India’s ‘National Solar Mission’, plans to have India generating 200,000 MW of solar power by 2050, and 100,000 by 2030 according to an official document.
The plan calls for 20,000 MW by 2020. For the next 11 years there is a three-phase approach: 1-1.5 by 2012, 6-7 GW by 2017 and 20 GW by 2020. Another goal for the 2030 milestone (besides the 100 GW target) is parity with energy production from coal.
Initially the plan indicates a rapid deployment may be achieveable through the addition of solar technology on approxmately 3 million square meters of rooftop space from 2,000 – 3,000 government buildings, for the 2009-2012 phase.
Other mandates also target non-governmental rooftops, vacant land, and buildings such as hospitals, and hotels for solar water heaters. Another option mentioned is adding 20 million solar lights for residences, which could save one billion liters of kerosense per year by 2020. Of course, solar technologies other than rooftop PV are mentioned, such as concentrating solar power, sterling dishes, and others.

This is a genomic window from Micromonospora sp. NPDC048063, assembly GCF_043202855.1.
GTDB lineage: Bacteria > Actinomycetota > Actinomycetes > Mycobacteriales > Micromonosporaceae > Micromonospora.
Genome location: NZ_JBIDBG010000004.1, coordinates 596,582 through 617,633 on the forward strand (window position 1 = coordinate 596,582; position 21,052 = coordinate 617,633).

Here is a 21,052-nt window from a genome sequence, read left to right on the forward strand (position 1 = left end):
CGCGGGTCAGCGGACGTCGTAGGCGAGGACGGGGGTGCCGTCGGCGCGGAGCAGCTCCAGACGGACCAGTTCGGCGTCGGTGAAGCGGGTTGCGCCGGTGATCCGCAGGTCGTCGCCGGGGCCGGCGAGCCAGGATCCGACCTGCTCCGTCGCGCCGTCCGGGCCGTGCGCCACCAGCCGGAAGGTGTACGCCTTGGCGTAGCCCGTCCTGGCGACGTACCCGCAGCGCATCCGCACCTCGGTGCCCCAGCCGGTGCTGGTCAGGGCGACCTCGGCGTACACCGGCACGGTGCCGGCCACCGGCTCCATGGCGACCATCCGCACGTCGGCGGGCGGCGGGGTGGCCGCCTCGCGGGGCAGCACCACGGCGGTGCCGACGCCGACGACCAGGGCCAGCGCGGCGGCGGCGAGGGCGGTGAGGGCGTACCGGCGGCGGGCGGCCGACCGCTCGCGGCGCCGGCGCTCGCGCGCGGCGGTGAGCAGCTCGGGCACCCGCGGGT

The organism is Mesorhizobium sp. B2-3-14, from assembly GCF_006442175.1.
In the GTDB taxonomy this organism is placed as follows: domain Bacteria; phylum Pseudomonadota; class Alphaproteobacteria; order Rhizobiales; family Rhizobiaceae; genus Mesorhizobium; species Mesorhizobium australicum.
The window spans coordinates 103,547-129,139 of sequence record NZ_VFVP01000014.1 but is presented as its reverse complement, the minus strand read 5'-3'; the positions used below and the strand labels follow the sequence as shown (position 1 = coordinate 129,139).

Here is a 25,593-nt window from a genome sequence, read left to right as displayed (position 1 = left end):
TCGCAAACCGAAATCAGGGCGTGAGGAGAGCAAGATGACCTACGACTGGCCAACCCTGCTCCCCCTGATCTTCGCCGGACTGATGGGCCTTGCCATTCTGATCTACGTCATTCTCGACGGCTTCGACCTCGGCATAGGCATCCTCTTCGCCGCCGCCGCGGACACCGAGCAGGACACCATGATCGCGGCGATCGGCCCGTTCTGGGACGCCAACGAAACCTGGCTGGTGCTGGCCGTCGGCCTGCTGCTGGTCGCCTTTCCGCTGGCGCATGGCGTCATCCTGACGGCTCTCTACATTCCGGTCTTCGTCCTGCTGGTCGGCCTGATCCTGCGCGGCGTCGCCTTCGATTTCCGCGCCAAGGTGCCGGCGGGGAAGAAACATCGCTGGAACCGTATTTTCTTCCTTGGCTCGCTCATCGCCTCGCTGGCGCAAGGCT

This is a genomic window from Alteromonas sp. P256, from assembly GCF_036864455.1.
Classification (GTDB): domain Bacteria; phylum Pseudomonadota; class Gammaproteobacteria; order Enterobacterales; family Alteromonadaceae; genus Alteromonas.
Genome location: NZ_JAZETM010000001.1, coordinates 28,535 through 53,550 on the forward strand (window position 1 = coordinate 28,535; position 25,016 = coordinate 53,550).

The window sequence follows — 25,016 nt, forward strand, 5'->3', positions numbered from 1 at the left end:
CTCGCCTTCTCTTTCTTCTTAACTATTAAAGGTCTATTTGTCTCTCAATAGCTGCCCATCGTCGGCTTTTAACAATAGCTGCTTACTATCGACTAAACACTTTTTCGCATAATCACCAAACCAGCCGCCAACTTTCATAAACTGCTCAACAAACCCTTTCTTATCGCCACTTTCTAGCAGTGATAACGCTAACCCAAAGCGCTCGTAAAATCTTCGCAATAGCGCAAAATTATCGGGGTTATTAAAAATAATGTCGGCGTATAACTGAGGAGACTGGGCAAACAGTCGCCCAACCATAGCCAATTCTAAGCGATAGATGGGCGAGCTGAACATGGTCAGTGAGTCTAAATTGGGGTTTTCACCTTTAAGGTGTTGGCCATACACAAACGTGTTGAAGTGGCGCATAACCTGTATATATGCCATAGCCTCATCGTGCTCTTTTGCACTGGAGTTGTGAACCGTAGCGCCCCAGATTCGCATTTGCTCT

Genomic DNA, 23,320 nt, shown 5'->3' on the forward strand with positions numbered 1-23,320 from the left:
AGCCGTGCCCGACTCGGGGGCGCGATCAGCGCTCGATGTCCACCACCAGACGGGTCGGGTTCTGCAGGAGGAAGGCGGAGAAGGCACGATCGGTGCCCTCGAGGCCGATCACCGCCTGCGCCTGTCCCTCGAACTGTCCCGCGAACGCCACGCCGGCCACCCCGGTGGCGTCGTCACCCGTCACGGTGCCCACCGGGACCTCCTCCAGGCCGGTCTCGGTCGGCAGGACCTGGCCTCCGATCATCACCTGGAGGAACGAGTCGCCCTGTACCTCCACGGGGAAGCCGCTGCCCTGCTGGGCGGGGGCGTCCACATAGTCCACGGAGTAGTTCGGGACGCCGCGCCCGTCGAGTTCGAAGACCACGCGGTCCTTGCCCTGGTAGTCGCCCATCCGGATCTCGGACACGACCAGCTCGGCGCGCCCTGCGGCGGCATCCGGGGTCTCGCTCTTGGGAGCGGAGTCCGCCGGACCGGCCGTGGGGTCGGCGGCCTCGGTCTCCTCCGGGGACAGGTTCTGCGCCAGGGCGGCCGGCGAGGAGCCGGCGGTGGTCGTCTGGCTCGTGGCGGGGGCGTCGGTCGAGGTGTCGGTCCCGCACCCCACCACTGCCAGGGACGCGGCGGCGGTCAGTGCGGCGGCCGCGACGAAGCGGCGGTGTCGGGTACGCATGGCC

In the scalability section of the official report, it is stated that India receives 5,000 trillion kWh of energy from the sun, per day.
Once implemented the plan could eliminate 42 million tons of CO2 emissions. The solar mission is part of the country’s overall climate change plan. If it comes to fruition, 100,000 trained specialists may be required to install, manage and maintain the solar infrastructure. The report also mentions collaborating with universities that would offer degrees in solar engineering and technology at all the typical levels: bachelor’s, master’s and PhD’s.
Also of interest is the statement that in the present time 20-25 GW of electricity is generated from diesel, to meet peaking power shortage. The current cost of diesel is listed as 13-15 Rs kWh, and that solar would be ‘quite competitive’ in costs, during day time peak usage.
(This article is merely a summary of some of the points made in the report.)
Image Credit: Moonu
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